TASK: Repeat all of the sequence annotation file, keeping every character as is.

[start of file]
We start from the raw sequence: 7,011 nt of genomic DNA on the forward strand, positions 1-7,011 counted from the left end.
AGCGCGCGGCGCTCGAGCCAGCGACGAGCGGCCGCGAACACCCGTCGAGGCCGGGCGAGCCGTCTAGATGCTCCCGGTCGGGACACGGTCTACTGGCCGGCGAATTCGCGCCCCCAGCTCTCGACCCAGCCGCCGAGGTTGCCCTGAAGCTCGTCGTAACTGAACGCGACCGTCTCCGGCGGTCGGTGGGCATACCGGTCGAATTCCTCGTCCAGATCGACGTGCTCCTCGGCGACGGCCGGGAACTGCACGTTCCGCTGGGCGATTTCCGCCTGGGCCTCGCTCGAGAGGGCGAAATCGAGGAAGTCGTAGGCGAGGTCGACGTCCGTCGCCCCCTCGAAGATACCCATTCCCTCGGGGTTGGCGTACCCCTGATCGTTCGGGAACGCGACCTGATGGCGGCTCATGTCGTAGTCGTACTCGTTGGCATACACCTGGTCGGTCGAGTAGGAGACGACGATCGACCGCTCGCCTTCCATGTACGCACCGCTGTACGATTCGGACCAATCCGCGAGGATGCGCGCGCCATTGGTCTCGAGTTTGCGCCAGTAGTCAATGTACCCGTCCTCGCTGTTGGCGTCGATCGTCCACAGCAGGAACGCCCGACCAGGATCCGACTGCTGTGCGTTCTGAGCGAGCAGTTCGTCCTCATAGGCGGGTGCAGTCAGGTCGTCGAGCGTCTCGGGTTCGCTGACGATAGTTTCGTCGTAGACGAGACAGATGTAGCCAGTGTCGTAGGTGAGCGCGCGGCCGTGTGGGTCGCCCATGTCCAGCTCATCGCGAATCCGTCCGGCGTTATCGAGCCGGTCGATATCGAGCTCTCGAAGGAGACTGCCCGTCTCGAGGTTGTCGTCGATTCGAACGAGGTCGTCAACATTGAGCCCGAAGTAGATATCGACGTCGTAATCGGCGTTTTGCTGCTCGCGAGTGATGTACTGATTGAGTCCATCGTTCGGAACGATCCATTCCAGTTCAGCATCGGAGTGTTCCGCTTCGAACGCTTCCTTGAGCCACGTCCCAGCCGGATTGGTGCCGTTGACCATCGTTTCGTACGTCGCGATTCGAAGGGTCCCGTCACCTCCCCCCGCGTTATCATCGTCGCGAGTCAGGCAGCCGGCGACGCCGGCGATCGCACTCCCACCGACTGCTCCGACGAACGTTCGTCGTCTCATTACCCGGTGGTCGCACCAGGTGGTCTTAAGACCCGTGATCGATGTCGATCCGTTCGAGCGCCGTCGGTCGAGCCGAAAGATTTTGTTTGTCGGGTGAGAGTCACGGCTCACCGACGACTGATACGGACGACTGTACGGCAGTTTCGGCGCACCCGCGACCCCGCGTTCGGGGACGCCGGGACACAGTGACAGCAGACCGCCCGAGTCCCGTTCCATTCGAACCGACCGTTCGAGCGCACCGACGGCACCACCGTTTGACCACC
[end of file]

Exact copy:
We start from the raw sequence: 7,011 nt of genomic DNA on the forward strand, positions 1-7,011 counted from the left end.
AGCGCGCGGCGCTCGAGCCAGCGACGAGCGGCCGCGAACACCCGTCGAGGCCGGGCGAGCCGTCTAGATGCTCCCGGTCGGGACACGGTCTACTGGCCGGCGAATTCGCGCCCCCAGCTCTCGACCCAGCCGCCGAGGTTGCCCTGAAGCTCGTCGTAACTGAACGCGACCGTCTCCGGCGGTCGGTGGGCATACCGGTCGAATTCCTCGTCCAGATCGACGTGCTCCTCGGCGACGGCCGGGAACTGCACGTTCCGCTGGGCGATTTCCGCCTGGGCCTCGCTCGAGAGGGCGAAATCGAGGAAGTCGTAGGCGAGGTCGACGTCCGTCGCCCCCTCGAAGATACCCATTCCCTCGGGGTTGGCGTACCCCTGATCGTTCGGGAACGCGACCTGATGGCGGCTCATGTCGTAGTCGTACTCGTTGGCATACACCTGGTCGGTCGAGTAGGAGACGACGATCGACCGCTCGCCTTCCATGTACGCACCGCTGTACGATTCGGACCAATCCGCGAGGATGCGCGCGCCATTGGTCTCGAGTTTGCGCCAGTAGTCAATGTACCCGTCCTCGCTGTTGGCGTCGATCGTCCACAGCAGGAACGCCCGACCAGGATCCGACTGCTGTGCGTTCTGAGCGAGCAGTTCGTCCTCATAGGCGGGTGCAGTCAGGTCGTCGAGCGTCTCGGGTTCGCTGACGATAGTTTCGTCGTAGACGAGACAGATGTAGCCAGTGTCGTAGGTGAGCGCGCGGCCGTGTGGGTCGCCCATGTCCAGCTCATCGCGAATCCGTCCGGCGTTATCGAGCCGGTCGATATCGAGCTCTCGAAGGAGACTGCCCGTCTCGAGGTTGTCGTCGATTCGAACGAGGTCGTCAACATTGAGCCCGAAGTAGATATCGACGTCGTAATCGGCGTTTTGCTGCTCGCGAGTGATGTACTGATTGAGTCCATCGTTCGGAACGATCCATTCCAGTTCAGCATCGGAGTGTTCCGCTTCGAACGCTTCCTTGAGCCACGTCCCAGCCGGATTGGTGCCGTTGACCATCGTTTCGTACGTCGCGATTCGAAGGGTCCCGTCACCTCCCCCCGCGTTATCATCGTCGCGAGTCAGGCAGCCGGCGACGCCGGCGATCGCACTCCCACCGACTGCTCCGACGAACGTTCGTCGTCTCATTACCCGGTGGTCGCACCAGGTGGTCTTAAGACCCGTGATCGATGTCGATCCGTTCGAGCGCCGTCGGTCGAGCCGAAAGATTTTGTTTGTCGGGTGAGAGTCACGGCTCACCGACGACTGATACGGACGACTGTACGGCAGTTTCGGCGCACCCGCGACCCCGCGTTCGGGGACGCCGGGACACAGTGACAGCAGACCGCCCGAGTCCCGTTCCATTCGAACCGACCGTTCGAGCGCACCGACGGCACCACCGTTTGACCACC